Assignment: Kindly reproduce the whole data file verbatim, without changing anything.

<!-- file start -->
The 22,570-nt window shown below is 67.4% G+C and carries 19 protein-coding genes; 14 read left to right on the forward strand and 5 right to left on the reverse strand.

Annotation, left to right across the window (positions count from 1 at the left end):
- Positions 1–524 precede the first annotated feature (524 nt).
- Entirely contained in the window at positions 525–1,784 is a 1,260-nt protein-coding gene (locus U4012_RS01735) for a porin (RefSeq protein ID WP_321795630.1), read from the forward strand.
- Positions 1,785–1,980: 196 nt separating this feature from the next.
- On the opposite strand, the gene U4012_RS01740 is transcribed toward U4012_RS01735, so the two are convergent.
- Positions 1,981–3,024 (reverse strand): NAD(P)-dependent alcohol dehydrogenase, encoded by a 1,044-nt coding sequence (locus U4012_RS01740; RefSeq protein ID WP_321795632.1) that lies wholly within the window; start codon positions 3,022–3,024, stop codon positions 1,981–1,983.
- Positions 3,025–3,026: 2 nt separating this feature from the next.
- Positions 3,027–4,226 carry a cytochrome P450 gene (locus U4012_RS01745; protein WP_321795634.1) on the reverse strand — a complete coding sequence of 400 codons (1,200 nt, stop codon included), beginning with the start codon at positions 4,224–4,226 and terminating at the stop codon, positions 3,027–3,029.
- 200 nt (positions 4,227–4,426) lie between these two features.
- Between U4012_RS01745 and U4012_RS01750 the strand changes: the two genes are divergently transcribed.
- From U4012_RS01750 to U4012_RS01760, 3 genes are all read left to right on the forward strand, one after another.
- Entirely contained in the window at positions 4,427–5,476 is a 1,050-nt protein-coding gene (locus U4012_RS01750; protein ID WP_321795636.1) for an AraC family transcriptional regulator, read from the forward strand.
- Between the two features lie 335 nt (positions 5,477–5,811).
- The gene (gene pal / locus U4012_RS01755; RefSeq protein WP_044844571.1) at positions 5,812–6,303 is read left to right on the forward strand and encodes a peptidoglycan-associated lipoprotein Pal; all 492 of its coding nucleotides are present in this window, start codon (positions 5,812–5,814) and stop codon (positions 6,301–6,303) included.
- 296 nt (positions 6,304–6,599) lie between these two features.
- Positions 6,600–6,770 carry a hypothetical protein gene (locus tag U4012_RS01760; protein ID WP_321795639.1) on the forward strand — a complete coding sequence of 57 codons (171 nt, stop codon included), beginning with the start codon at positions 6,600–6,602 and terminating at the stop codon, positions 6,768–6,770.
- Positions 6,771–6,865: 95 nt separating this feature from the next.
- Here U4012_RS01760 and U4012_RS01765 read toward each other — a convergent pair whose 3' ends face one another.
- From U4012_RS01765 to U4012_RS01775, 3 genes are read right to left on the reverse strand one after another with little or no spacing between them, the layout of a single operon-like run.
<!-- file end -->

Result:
The 22,570-nt window shown below is 67.4% G+C and carries 19 protein-coding genes; 14 read left to right on the forward strand and 5 right to left on the reverse strand.

Annotation, left to right across the window (positions count from 1 at the left end):
- Positions 1–524 precede the first annotated feature (524 nt).
- Entirely contained in the window at positions 525–1,784 is a 1,260-nt protein-coding gene (locus U4012_RS01735) for a porin (RefSeq protein ID WP_321795630.1), read from the forward strand.
- Positions 1,785–1,980: 196 nt separating this feature from the next.
- On the opposite strand, the gene U4012_RS01740 is transcribed toward U4012_RS01735, so the two are convergent.
- Positions 1,981–3,024 (reverse strand): NAD(P)-dependent alcohol dehydrogenase, encoded by a 1,044-nt coding sequence (locus U4012_RS01740; RefSeq protein ID WP_321795632.1) that lies wholly within the window; start codon positions 3,022–3,024, stop codon positions 1,981–1,983.
- Positions 3,025–3,026: 2 nt separating this feature from the next.
- Positions 3,027–4,226 carry a cytochrome P450 gene (locus U4012_RS01745; protein WP_321795634.1) on the reverse strand — a complete coding sequence of 400 codons (1,200 nt, stop codon included), beginning with the start codon at positions 4,224–4,226 and terminating at the stop codon, positions 3,027–3,029.
- 200 nt (positions 4,227–4,426) lie between these two features.
- Between U4012_RS01745 and U4012_RS01750 the strand changes: the two genes are divergently transcribed.
- From U4012_RS01750 to U4012_RS01760, 3 genes are all read left to right on the forward strand, one after another.
- Entirely contained in the window at positions 4,427–5,476 is a 1,050-nt protein-coding gene (locus U4012_RS01750; protein ID WP_321795636.1) for an AraC family transcriptional regulator, read from the forward strand.
- Between the two features lie 335 nt (positions 5,477–5,811).
- The gene (gene pal / locus U4012_RS01755; RefSeq protein WP_044844571.1) at positions 5,812–6,303 is read left to right on the forward strand and encodes a peptidoglycan-associated lipoprotein Pal; all 492 of its coding nucleotides are present in this window, start codon (positions 5,812–5,814) and stop codon (positions 6,301–6,303) included.
- 296 nt (positions 6,304–6,599) lie between these two features.
- Positions 6,600–6,770 carry a hypothetical protein gene (locus tag U4012_RS01760; protein ID WP_321795639.1) on the forward strand — a complete coding sequence of 57 codons (171 nt, stop codon included), beginning with the start codon at positions 6,600–6,602 and terminating at the stop codon, positions 6,768–6,770.
- Positions 6,771–6,865: 95 nt separating this feature from the next.
- Here U4012_RS01760 and U4012_RS01765 read toward each other — a convergent pair whose 3' ends face one another.
- From U4012_RS01765 to U4012_RS01775, 3 genes are read right to left on the reverse strand one after another with little or no spacing between them, the layout of a single operon-like run.